Posted on October 21, 2008 by servant | Reflections| Tags: sitemap, visitor, web site
How do you direct visitors on your web site? It seems like an obvious question, but there is a subtle side to it. Sure, you expect Church visitors to check out your web site before they show up at the door. After all, they have all week to look. But how do you direct them to the information that is most critical for them deciding on whether to come or pass your Church by? You have to look at the Church web site from the perspective of a visitor. Make sure to present the following information directly off the home page:
- Worship times and places
- Upcoming Worship Theme or Series
- Information about Sunday School for all ages
- General directions and map
- Layout of the Church buildings
- Phone number to call if they have questions
If you do this, then potential visitors should be able to answer their questions prior to coming. And you can expect that they’ll know this basic information before they walk in the door. (Be sure your greeters are familiar with it, too, just in case a visitor doesn’t have web access.) You can then help them start down the path to joining the Church.
Posted on October 2, 2008 by servant | Reflections| Tags: Bible study, gui, iPhone, Palm, smart phone
There are lots of Bible study programs available now for smart phones. When smart phones got sufficient memory (i.e. megabytes), Bible study applications started coming out. Here are just a few, along with comments:
Based on the PC program QuickVerse, this version is designed for the Palm OS. It allows you to have multiple translations, as well as commentaries and dictionaries. You use a hierarchical search tool to find a specific verse, i.e. select the book, chapter, then verse. It allows you to attach personal notes to specific words in specific verses.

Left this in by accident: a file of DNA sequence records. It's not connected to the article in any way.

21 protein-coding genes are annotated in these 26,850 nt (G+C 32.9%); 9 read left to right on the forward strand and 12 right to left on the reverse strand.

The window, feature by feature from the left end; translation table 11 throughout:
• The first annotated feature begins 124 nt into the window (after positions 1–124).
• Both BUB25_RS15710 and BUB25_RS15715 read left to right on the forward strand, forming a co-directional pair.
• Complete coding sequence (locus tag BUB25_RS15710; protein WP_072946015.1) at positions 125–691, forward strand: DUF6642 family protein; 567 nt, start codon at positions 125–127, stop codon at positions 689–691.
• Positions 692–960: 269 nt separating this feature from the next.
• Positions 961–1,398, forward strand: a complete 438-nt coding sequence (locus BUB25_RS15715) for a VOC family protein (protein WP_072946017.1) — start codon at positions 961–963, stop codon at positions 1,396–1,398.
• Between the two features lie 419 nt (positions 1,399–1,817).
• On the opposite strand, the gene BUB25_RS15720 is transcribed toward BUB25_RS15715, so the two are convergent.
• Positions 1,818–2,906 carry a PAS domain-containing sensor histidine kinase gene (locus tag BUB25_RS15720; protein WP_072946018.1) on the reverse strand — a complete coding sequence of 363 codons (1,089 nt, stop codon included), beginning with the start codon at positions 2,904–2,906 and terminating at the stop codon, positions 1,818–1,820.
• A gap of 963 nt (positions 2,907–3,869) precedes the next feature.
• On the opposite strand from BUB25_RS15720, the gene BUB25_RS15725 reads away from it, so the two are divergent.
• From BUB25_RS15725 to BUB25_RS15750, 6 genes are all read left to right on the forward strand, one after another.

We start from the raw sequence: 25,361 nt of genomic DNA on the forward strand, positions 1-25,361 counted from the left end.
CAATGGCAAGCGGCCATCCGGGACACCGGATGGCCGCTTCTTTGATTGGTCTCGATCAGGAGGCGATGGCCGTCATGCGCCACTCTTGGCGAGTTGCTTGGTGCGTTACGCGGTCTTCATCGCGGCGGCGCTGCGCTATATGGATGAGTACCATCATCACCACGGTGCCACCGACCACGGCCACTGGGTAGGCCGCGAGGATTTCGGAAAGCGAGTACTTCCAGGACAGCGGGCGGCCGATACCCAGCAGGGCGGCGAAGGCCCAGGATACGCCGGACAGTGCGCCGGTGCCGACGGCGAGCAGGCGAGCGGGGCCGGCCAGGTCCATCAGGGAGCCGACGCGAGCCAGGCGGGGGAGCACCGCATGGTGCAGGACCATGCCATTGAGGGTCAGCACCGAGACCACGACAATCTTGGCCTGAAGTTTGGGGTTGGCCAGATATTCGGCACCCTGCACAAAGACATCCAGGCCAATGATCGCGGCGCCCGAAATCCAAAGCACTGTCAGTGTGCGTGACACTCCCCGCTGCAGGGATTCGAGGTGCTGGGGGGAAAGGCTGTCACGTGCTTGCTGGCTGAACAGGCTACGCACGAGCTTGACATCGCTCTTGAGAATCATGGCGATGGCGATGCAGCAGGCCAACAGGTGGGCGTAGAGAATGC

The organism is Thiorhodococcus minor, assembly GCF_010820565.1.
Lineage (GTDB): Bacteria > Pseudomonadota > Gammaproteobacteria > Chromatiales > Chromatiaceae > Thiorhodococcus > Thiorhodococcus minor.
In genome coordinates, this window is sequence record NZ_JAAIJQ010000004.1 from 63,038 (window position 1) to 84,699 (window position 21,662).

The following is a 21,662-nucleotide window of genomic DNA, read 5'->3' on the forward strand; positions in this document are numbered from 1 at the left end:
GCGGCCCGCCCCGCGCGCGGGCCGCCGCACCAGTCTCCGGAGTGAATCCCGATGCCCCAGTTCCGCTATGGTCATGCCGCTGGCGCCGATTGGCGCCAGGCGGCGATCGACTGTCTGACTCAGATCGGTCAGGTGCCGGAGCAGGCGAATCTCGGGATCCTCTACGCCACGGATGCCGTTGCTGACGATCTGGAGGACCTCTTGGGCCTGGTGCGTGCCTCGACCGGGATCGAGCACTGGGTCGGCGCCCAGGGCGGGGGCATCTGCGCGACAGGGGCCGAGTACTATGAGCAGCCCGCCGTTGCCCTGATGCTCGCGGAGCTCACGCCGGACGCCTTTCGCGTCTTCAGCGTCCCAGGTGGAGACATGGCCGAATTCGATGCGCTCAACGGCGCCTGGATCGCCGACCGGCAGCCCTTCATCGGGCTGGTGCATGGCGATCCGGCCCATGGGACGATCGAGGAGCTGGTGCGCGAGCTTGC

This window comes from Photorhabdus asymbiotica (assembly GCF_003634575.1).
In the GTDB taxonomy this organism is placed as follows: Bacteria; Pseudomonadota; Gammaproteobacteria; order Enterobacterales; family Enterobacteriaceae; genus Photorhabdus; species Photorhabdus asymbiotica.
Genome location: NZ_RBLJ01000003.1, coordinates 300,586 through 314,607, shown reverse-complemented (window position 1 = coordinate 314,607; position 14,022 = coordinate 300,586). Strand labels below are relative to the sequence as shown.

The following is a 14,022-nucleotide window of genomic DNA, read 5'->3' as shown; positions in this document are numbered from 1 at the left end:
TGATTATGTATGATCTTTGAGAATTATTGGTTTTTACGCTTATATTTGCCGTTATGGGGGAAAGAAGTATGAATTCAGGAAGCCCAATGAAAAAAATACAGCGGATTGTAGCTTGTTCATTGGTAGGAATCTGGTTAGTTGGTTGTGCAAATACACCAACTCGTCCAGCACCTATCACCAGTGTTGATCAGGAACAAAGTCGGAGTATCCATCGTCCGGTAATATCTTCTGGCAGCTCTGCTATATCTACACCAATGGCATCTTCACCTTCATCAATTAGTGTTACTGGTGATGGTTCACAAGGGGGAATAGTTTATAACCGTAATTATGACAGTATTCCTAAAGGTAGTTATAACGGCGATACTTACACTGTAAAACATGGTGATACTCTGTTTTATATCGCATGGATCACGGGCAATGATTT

For more information, see Quickverse.com.
Available on the iPhone, this Bible study program takes advantage of the finger based user interface. To find a verse, you start with an alphabetical list of the books – i.e. just like the contacts list. You select a book, then you get an outline showing chapter numbers and section titles. You then select a chapter and you go to the beginning of that chapter. You can then easily scroll down through the text to find the verse in question.
Acro Bible takes advantage of the iPhone’s user interface. It actually works quite well, allowing you to keep up with even a preacher citing verses rapid fire. And the text is easy to read even in low light, given the iPhone’s backlit display. But note that if you want to add a personal note, the note is attached to the whole verse, not the individual word.
For more information, see AcroBible.